Asking a complete stranger to connect on LinkedIn can be fine! No worries. Just have something – like a group – in common. That means you look up who you want to link with, and join their group. Participate two or three times, and then fire off that invite. You might write: We are both in XYZ group, and I’d like to be a connection of yours on LinkedIn.
So, what’s the WORST invite ever? A sloppy outreach to a stranger with no reason for wanting to connect – followed by a request for referrals, and a vague description of what you do. Here’s an example I received last week:
Thanks for agreeing to be my connection. I appreciate any referrals. I empower women to get out of their comfort zones.
What? Even if I knew YOU, I have no idea what empowering women means. I have no idea what’s wrong with a comfort zone. And, I don’t know why I would want you doing whatever this is, to anyone who might trust ME.
Make sure you tell people what you do.
Not just on LinkedIn. Anyone. Anywhere. You. Go.
That means you have a simple, clear, specific sentence that describes what you do.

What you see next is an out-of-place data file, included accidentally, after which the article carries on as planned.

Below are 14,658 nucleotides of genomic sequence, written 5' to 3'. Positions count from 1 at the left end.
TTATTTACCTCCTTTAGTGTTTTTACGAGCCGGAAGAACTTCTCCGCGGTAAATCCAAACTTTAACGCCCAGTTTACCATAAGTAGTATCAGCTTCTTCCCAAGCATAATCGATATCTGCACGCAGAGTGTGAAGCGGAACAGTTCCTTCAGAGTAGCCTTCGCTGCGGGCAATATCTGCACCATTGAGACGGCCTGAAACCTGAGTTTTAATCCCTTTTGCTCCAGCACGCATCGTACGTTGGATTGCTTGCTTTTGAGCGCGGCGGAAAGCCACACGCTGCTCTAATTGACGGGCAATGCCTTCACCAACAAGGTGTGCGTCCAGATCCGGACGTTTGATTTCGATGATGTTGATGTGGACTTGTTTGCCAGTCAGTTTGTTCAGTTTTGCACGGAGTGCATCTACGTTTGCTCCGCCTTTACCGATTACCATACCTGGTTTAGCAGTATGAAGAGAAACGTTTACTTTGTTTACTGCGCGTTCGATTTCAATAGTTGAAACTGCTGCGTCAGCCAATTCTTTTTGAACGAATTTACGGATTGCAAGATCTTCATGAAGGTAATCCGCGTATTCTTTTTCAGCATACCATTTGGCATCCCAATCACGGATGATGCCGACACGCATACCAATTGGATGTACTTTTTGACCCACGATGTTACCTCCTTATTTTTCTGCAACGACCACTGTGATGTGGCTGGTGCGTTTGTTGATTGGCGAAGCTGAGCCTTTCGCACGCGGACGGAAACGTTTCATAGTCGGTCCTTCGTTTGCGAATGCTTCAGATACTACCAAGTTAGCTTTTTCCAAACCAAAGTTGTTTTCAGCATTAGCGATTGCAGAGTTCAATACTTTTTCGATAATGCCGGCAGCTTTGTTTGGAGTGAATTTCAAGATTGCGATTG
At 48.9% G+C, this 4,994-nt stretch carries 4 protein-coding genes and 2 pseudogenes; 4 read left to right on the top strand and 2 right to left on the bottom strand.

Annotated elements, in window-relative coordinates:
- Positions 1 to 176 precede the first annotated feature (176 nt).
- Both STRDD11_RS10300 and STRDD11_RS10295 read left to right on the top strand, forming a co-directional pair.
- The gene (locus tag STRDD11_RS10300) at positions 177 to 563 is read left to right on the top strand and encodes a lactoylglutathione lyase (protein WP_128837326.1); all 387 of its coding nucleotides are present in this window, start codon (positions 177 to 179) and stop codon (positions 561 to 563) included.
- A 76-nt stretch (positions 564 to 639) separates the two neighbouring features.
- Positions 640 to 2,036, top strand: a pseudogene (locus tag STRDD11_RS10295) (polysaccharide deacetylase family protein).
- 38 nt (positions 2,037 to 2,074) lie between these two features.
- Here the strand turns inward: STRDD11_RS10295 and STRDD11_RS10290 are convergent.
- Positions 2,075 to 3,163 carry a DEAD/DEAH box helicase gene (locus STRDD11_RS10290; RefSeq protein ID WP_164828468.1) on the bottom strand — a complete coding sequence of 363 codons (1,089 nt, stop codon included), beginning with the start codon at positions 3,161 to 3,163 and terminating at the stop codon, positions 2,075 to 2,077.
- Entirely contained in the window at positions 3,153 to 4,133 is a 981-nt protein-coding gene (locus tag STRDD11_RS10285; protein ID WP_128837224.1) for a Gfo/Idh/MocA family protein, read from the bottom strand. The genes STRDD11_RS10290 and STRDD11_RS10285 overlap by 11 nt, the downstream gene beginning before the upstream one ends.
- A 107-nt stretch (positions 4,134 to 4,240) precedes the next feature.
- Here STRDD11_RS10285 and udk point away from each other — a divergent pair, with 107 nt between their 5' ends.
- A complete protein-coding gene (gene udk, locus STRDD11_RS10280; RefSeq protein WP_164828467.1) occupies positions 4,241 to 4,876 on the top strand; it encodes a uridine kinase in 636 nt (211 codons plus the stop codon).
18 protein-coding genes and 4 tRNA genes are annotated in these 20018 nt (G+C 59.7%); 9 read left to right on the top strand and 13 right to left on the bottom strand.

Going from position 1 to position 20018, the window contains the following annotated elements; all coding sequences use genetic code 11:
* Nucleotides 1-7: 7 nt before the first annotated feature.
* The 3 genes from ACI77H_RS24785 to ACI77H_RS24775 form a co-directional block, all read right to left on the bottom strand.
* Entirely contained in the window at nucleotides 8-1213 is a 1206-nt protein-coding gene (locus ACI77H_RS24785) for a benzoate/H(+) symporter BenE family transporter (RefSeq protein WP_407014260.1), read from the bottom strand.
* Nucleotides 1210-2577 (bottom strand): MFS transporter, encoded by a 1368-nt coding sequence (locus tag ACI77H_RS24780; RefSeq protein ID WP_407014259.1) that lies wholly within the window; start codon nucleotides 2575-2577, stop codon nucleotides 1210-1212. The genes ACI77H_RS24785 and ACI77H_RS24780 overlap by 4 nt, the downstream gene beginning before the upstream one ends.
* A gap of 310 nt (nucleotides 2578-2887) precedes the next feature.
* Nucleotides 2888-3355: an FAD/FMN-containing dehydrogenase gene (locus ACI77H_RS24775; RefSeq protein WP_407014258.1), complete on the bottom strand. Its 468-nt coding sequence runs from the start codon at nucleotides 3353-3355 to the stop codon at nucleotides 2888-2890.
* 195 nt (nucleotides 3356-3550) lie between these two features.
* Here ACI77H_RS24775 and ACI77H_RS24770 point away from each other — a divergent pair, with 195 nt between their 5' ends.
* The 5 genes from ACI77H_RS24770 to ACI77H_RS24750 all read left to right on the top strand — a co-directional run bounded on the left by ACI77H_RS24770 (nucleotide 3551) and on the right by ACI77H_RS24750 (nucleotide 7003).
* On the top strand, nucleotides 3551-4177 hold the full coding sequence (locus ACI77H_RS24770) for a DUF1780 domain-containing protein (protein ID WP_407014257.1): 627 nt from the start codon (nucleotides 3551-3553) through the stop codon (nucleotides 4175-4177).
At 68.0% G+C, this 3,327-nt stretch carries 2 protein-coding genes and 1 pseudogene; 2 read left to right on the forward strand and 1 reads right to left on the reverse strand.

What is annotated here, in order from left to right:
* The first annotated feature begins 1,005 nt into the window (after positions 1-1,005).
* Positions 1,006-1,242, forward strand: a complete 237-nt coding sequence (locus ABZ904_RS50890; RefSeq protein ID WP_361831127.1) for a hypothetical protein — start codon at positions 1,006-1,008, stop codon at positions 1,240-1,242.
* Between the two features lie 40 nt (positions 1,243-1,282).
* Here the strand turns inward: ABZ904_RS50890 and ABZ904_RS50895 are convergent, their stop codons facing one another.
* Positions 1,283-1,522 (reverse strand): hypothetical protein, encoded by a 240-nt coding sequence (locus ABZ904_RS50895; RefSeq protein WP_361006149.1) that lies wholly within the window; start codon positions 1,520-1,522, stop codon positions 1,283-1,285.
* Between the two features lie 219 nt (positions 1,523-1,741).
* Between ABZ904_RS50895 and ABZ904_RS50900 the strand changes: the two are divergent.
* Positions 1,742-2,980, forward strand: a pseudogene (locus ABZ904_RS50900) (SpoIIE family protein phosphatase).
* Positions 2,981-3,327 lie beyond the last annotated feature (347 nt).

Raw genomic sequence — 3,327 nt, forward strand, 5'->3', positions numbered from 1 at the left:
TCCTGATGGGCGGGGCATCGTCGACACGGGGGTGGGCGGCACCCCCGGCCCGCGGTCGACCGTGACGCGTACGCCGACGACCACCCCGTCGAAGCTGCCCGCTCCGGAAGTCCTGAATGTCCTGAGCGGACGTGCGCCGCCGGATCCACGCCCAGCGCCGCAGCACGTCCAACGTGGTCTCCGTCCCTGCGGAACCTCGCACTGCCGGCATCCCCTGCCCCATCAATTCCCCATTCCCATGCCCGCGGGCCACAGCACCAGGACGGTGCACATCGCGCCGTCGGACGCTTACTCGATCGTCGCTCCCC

What’s wrong with this fine example of the worst ever LinkedIn invitation?
1) Whatever she apparently thinks is inherently bad about a comfort zone, I might think it’s great. My comfort zones are work, home, family, friends, my dogs, or Cream of Wheat in the morning with bananas and blueberries. These are things that I love. They bring me comfort.
2) When she leaves her “empowering” to my imagination, I think:
A makeover? A resume rewrite? A pep talk? Frankly: I have never seen anyone do empowering – and I’ve been a lot of places.
The solution: Speak plainly. Be specific. Give examples.
Remember: you really cannot go wrong, when you do the simple things right.